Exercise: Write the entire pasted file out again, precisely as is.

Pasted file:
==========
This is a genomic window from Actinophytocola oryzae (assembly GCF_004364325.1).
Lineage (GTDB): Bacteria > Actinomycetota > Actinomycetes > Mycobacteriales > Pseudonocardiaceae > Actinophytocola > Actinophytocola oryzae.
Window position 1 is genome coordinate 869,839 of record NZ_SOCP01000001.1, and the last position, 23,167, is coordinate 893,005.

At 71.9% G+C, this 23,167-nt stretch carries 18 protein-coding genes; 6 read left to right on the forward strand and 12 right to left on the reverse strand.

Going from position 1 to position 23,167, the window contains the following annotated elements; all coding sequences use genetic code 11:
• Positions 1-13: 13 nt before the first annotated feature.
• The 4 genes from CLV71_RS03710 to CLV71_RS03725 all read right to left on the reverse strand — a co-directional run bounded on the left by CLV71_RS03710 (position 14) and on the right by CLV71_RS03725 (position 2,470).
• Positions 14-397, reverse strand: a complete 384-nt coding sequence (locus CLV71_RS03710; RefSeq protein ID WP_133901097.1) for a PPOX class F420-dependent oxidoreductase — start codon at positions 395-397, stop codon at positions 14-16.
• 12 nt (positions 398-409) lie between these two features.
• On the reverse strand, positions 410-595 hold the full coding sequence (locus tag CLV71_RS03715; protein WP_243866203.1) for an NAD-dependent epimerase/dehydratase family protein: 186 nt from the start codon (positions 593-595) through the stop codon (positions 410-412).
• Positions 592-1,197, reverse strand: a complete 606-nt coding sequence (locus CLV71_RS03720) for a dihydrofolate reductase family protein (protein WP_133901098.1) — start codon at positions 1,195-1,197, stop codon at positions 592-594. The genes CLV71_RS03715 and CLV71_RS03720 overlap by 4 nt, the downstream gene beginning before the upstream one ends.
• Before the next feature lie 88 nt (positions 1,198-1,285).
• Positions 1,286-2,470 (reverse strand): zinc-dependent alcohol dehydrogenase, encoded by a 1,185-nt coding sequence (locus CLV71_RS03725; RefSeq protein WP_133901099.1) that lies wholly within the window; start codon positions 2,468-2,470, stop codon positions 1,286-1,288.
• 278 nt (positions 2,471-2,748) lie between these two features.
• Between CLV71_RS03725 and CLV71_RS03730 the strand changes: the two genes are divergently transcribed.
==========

This is a genomic window from Actinophytocola oryzae (assembly GCF_004364325.1).
Lineage (GTDB): Bacteria > Actinomycetota > Actinomycetes > Mycobacteriales > Pseudonocardiaceae > Actinophytocola > Actinophytocola oryzae.
Window position 1 is genome coordinate 869,839 of record NZ_SOCP01000001.1, and the last position, 23,167, is coordinate 893,005.

At 71.9% G+C, this 23,167-nt stretch carries 18 protein-coding genes; 6 read left to right on the forward strand and 12 right to left on the reverse strand.

Going from position 1 to position 23,167, the window contains the following annotated elements; all coding sequences use genetic code 11:
• Positions 1-13: 13 nt before the first annotated feature.
• The 4 genes from CLV71_RS03710 to CLV71_RS03725 all read right to left on the reverse strand — a co-directional run bounded on the left by CLV71_RS03710 (position 14) and on the right by CLV71_RS03725 (position 2,470).
• Positions 14-397, reverse strand: a complete 384-nt coding sequence (locus CLV71_RS03710; RefSeq protein ID WP_133901097.1) for a PPOX class F420-dependent oxidoreductase — start codon at positions 395-397, stop codon at positions 14-16.
• 12 nt (positions 398-409) lie between these two features.
• On the reverse strand, positions 410-595 hold the full coding sequence (locus tag CLV71_RS03715; protein WP_243866203.1) for an NAD-dependent epimerase/dehydratase family protein: 186 nt from the start codon (positions 593-595) through the stop codon (positions 410-412).
• Positions 592-1,197, reverse strand: a complete 606-nt coding sequence (locus CLV71_RS03720) for a dihydrofolate reductase family protein (protein WP_133901098.1) — start codon at positions 1,195-1,197, stop codon at positions 592-594. The genes CLV71_RS03715 and CLV71_RS03720 overlap by 4 nt, the downstream gene beginning before the upstream one ends.
• Before the next feature lie 88 nt (positions 1,198-1,285).
• Positions 1,286-2,470 (reverse strand): zinc-dependent alcohol dehydrogenase, encoded by a 1,185-nt coding sequence (locus CLV71_RS03725; RefSeq protein WP_133901099.1) that lies wholly within the window; start codon positions 2,468-2,470, stop codon positions 1,286-1,288.
• 278 nt (positions 2,471-2,748) lie between these two features.
• Between CLV71_RS03725 and CLV71_RS03730 the strand changes: the two genes are divergently transcribed.